Hearing Aids Are Found to Improve Depressive Symptoms

Hearing Aids Are Found to Improve Depressive Symptoms

Leanne E. Polhill, LHAS, BC-HIS, BA Mental Health

Leanne E. Polhill, LHAS, BC-HIS, BA
Latest posts by Leanne E. Polhill, LHAS, BC-HIS, BA (see all)

Treating hearing loss goes a long way in boosting hearing abilities and creating better communication. It is also critical to keeping feelings of isolation, of anxiety, and of depression at bay. In fact, people who are experiencing hearing loss, especially when it goes undiagnosed and untreated, often find themselves receding from their social life, wanting to avoid their loved ones, friends, and people at work.

Hearing loss can make it difficult to have close, one-on-one communication with people, as people with hearing loss can often technically hear what is being said but can have difficulty making out the specific words being said. Hearing loss can also create anxiety about being in public spaces, as people with hearing loss can have difficulty distinguishing between multiple sounds. In spaces where there may be lots of different and competing sounds, it can be nearly impossible to make out the conversations happening around you. Hearing loss can have great impact in work environments, as phone calls and office-wide meetings alike can be difficult to track.

Here, we take a look at the emotional toll of untreated hearing loss and its link to depression.

Studies on Hearing Loss and Mental Health

There have been many studies undertaken to explore the links between hearing loss and mental health, and hearing loss and depression, in particular. One study conducted by Dr. Chuan-Ming Li of the U.S. National Institute on Deafness and Other Communication Disorders was published in JAMA Otolaryngology–Head & Neck Surgery in 2014 explored the links between hearing loss and depression. The study draws on data from a survey of 18,000 people over the age of 18 collected from the U.S. National Health and Nutrition Examination Survey. People in the study who were over the age of 70 were given hearing tests while people who were younger than that self-reported their hearing status, and all were given a questionnaire meant to understand the prevalence of depression amongst them. The study found that depression increased as hearing loss increased.

This study, and others like it that have been conducted worldwide, reinforce what might be a commonsense notion: when a person does not feel like they can hear well, they are at greater risk for feeling like they are not making connections with the world around them. The work it can to adjust to the new realities of different hearing capabilities can have ripple effects across all aspects of one’s physical and mental wellbeing. Taking steps to address hearing loss can go a long way to relieve symptoms of depression, in particular.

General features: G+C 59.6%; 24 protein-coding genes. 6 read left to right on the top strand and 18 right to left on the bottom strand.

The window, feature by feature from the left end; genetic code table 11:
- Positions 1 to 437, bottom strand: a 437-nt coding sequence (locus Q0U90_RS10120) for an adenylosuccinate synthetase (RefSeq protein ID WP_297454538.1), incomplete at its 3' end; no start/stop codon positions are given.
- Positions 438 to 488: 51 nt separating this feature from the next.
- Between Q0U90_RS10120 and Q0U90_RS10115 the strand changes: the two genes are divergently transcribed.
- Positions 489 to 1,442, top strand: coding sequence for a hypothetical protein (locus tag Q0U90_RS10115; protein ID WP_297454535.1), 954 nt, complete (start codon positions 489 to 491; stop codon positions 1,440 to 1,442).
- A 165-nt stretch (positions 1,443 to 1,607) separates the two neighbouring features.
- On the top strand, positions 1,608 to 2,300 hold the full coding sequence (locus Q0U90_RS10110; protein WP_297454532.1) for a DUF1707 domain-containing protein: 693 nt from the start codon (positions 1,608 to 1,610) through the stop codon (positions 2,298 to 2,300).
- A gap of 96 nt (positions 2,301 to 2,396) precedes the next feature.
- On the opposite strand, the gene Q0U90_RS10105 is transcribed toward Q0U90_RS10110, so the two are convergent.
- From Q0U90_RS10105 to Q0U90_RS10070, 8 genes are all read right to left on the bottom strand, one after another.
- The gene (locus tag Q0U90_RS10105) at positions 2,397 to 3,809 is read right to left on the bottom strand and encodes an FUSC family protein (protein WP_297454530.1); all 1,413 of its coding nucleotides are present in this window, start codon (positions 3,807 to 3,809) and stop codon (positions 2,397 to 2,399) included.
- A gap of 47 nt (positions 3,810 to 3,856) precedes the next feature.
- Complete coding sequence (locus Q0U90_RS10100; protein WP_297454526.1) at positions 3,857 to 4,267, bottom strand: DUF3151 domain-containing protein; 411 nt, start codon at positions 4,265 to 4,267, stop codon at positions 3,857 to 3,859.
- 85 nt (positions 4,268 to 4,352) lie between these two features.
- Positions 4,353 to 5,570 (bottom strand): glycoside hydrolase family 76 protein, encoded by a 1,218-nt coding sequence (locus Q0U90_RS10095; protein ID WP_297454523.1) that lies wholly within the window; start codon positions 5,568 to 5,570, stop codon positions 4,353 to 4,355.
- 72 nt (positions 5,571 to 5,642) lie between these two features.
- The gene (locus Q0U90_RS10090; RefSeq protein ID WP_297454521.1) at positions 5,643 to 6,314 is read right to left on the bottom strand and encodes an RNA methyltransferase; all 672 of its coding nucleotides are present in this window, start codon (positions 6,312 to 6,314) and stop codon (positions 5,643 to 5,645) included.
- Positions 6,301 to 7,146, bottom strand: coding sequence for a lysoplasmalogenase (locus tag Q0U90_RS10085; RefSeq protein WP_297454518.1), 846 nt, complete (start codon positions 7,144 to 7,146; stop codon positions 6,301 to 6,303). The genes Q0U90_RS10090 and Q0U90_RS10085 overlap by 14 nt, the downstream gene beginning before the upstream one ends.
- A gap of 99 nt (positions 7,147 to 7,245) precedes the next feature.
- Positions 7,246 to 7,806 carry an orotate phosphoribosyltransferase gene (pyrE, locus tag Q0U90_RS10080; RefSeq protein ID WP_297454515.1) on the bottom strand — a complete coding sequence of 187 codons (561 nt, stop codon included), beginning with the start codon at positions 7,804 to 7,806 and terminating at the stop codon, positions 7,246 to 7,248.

Addressing Hearing Loss

One of the first steps in treating hearing loss is disclosing to people that you do in fact need hearing assistance: that you need or use hearing aids, and/or that you have hearing needs such as asking people to slow down when they are speaking to you or that they should address you from one ear over the other. Hearing aids cannot replace lost hearing, but they can improve upon the hearing that does exist. Working with an audiologist will help determine your hearing needs and they will help you find the best hearing aids for your needs. There are many kinds of hearing aids, from behind the ear (BTE), receiver in the ear (RITE), or receiver in the canal (RIC) hearing aids that have excellent battery power for those with moderate to severe hearing loss. Invisible-in-Canal (IIC) or Completely-in-Canal (CIC) styles fit within your ear canal and work well for people with moderate hearing loss. The larger and even more powerful devices that are well-suited for people with more complex hearing assistance needs and for people with severe hearing loss include the In-the-Ear (ITE) and In-The-Canal (ITC) hearing aids that sit within the “ear bowl.”

Hearing Aids Help You Stay Connected

Hearing aids can be critical to maintaining current hearing health and ensuring future healthy hearing habits. Moreover, hearing aids are critical to aiding in your communication with the people you interact with every day. By helping you remain connected to your surroundings, hearing aids reduce the risk of depression that has been associated with hearing loss. You will likely feel far more comfortable entering into situations where you may have previously had difficulties hearing or engaging in conversation, whether that is at home or at work, and your mood will most certainly improve when you feel more integrated into all aspects of your rich life.

Encore Hearing

Have you experienced changes in your hearing? Do you struggle to remain connected to your loved ones? Encore Hearing is here to help. We provide comprehensive hearing health services to help you hear your best. Contact us today to learn more.